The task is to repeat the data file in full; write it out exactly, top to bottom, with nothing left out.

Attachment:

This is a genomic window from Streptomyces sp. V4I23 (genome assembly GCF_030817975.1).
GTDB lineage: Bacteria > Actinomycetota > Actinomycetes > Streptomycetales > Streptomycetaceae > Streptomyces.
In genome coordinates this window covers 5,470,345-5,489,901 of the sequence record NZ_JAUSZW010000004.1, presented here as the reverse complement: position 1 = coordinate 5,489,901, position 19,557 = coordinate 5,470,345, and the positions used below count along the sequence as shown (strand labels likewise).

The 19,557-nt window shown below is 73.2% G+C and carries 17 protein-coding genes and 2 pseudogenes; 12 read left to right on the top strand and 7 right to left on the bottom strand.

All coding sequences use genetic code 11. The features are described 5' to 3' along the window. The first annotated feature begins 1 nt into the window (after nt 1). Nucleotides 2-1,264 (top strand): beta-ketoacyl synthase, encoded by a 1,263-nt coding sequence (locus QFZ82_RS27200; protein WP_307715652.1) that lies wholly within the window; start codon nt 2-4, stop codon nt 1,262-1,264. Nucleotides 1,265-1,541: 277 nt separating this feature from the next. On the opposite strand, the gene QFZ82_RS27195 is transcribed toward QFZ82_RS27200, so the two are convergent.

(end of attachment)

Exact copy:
This is a genomic window from Streptomyces sp. V4I23 (genome assembly GCF_030817975.1).
GTDB lineage: Bacteria > Actinomycetota > Actinomycetes > Streptomycetales > Streptomycetaceae > Streptomyces.
In genome coordinates this window covers 5,470,345-5,489,901 of the sequence record NZ_JAUSZW010000004.1, presented here as the reverse complement: position 1 = coordinate 5,489,901, position 19,557 = coordinate 5,470,345, and the positions used below count along the sequence as shown (strand labels likewise).

The 19,557-nt window shown below is 73.2% G+C and carries 17 protein-coding genes and 2 pseudogenes; 12 read left to right on the top strand and 7 right to left on the bottom strand.

All coding sequences use genetic code 11. The features are described 5' to 3' along the window. The first annotated feature begins 1 nt into the window (after nt 1). Nucleotides 2-1,264 (top strand): beta-ketoacyl synthase, encoded by a 1,263-nt coding sequence (locus QFZ82_RS27200; protein WP_307715652.1) that lies wholly within the window; start codon nt 2-4, stop codon nt 1,262-1,264. Nucleotides 1,265-1,541: 277 nt separating this feature from the next. On the opposite strand, the gene QFZ82_RS27195 is transcribed toward QFZ82_RS27200, so the two are convergent.